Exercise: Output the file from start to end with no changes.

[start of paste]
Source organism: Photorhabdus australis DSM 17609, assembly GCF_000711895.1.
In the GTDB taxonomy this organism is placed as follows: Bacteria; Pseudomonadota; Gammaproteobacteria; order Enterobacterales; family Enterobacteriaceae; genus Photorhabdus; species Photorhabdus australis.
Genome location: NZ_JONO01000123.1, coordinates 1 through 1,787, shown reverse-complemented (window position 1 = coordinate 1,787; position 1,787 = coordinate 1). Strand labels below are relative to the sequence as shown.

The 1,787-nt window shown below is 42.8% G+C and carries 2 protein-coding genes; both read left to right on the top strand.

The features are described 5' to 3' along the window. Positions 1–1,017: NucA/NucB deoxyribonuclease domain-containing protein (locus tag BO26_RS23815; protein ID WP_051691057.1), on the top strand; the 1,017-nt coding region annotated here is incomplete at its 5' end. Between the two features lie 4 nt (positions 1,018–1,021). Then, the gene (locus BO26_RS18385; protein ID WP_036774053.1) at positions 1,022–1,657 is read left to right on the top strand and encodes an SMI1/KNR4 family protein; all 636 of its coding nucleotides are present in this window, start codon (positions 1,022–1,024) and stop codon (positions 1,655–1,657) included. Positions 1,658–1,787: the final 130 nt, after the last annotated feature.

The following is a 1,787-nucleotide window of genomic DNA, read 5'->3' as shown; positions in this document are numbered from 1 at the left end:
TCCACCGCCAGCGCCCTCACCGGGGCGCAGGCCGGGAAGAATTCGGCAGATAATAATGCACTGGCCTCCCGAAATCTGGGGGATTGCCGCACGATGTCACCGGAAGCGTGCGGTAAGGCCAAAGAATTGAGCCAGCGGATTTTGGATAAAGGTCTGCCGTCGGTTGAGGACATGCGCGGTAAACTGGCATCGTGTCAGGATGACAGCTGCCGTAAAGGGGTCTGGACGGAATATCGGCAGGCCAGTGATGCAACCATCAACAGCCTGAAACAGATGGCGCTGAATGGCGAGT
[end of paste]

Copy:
Source organism: Photorhabdus australis DSM 17609, assembly GCF_000711895.1.
In the GTDB taxonomy this organism is placed as follows: Bacteria; Pseudomonadota; Gammaproteobacteria; order Enterobacterales; family Enterobacteriaceae; genus Photorhabdus; species Photorhabdus australis.
Genome location: NZ_JONO01000123.1, coordinates 1 through 1,787, shown reverse-complemented (window position 1 = coordinate 1,787; position 1,787 = coordinate 1). Strand labels below are relative to the sequence as shown.

The 1,787-nt window shown below is 42.8% G+C and carries 2 protein-coding genes; both read left to right on the top strand.

The features are described 5' to 3' along the window. Positions 1–1,017: NucA/NucB deoxyribonuclease domain-containing protein (locus tag BO26_RS23815; protein ID WP_051691057.1), on the top strand; the 1,017-nt coding region annotated here is incomplete at its 5' end. Between the two features lie 4 nt (positions 1,018–1,021). Then, the gene (locus BO26_RS18385; protein ID WP_036774053.1) at positions 1,022–1,657 is read left to right on the top strand and encodes an SMI1/KNR4 family protein; all 636 of its coding nucleotides are present in this window, start codon (positions 1,022–1,024) and stop codon (positions 1,655–1,657) included. Positions 1,658–1,787: the final 130 nt, after the last annotated feature.

The following is a 1,787-nucleotide window of genomic DNA, read 5'->3' as shown; positions in this document are numbered from 1 at the left end:
TCCACCGCCAGCGCCCTCACCGGGGCGCAGGCCGGGAAGAATTCGGCAGATAATAATGCACTGGCCTCCCGAAATCTGGGGGATTGCCGCACGATGTCACCGGAAGCGTGCGGTAAGGCCAAAGAATTGAGCCAGCGGATTTTGGATAAAGGTCTGCCGTCGGTTGAGGACATGCGCGGTAAACTGGCATCGTGTCAGGATGACAGCTGCCGTAAAGGGGTCTGGACGGAATATCGGCAGGCCAGTGATGCAACCATCAACAGCCTGAAACAGATGGCGCTGAATGGCGAGT